In short, performance reasons are why they aren't programmable.
History and Market
In the past, there used to be separate cores for vertex and fragment processors to avoid bloated FPU designs. There were some mathematical operations you could only do in fragment shader code for instance (because they were mostly only relevant for fragment shaders). This would produce severe hardware bottlenecks for applications that didn't max out the potential of each type of core.
As programmable shaders became more popular, universal units were introduced. More and more stages of the graphics pipeline were implemented in hardware to help with scaling. During this time, GPGPU also became more popular, so vendors had to incorporate some of this functionality. It's still important to note though that the majority of the income from GPUs were still video games, so this couldn't interfere with performance.
Eventually a big player, Intel, decided to invest in programmable rasterizers with their Larrabee architecture. This project was supposed to be groundbreaking, but the performance was apparently less than desired. It was shut down, and parts of it were salvaged for Xeon Phi processors. It's worth noting though that the other vendors haven't implemented this.
Attempts at Software Rasterizers
There have been some attempts at rasterization through software, but they all seem to have issues with performance.
One notable effort was an attempt by Nvidia in 2011 in this paper. This was released close to when Larrabee was terminated, so it's very possible that this was a response to that. Regardless, there are some performance figures in this, and most of them show performance multiple times slower than hardware rasterizers.
Technical Issues with Software Rasterization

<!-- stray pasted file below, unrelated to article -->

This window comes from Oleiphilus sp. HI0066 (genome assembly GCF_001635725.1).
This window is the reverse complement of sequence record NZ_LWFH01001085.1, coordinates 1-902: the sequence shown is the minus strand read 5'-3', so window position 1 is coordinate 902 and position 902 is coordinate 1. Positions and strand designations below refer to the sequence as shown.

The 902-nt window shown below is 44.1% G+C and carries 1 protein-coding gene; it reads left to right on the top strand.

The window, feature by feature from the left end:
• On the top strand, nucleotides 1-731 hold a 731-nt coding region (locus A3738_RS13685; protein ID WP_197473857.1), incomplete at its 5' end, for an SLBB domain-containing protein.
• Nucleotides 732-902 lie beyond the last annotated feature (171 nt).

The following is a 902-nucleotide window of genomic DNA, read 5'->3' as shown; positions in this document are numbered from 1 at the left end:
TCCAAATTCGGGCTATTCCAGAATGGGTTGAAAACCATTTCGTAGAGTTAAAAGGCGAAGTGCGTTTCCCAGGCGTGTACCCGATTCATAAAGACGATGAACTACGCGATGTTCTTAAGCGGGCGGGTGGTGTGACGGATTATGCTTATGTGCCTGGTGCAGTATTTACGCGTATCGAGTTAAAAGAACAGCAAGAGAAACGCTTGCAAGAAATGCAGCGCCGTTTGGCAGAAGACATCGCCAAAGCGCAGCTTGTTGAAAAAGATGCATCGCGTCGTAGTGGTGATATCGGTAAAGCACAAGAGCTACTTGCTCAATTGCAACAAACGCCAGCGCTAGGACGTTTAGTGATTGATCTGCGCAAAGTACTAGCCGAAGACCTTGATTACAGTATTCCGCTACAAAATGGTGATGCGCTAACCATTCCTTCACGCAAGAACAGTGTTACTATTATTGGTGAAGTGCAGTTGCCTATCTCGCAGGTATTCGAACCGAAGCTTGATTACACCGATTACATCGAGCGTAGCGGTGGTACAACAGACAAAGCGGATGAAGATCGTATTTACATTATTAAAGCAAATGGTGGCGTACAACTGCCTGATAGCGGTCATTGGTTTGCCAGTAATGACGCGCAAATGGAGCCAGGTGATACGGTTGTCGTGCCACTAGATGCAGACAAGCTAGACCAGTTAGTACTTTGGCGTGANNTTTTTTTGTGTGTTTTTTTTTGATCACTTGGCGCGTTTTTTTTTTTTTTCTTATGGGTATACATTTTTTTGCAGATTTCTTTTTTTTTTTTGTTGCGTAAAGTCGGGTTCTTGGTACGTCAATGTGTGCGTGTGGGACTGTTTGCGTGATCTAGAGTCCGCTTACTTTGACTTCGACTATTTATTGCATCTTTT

There are many issues that were faced in the Nvidia paper. Here are some of the most important issues with software rasterizers though:
The hardware implementation generates interpolation equations in specialized hardware. This is slow for the software renderer since it had to be done in the fragment shader.
There were also performance issues with anti-aliasing (specifically with memory). Information regarding the sub-pixel samples must be stored on-chip memory, which isn't enough to hold this. Julien Guertault pointed out that the texture cache/cache may be slower with software. MSAA certainly has issues here because it overflows the cache (the non-texture caches) and goes into memory off of the chip. Rasterizers compress data that is stored in that memory, which also helps with performance here.
Simon F pointed out that power consumption would be lower. The paper did mention that custom ALUs are in rasterizers (which would reduce power consumption), and this would make sense since fragment and vertex processing units in the past used to have custom instruction sets (so likely custom ALUs as well). It certainly would be a bottleneck in many systems (e.g., mobile), although this has implications beyond performance.
TL;DR: there are too many inefficiencies that software rendering can't past, and these things add up. There are also many larger limitations, especially when you are dealing with VRAM bandwidth, synchronization problems, and extra computations.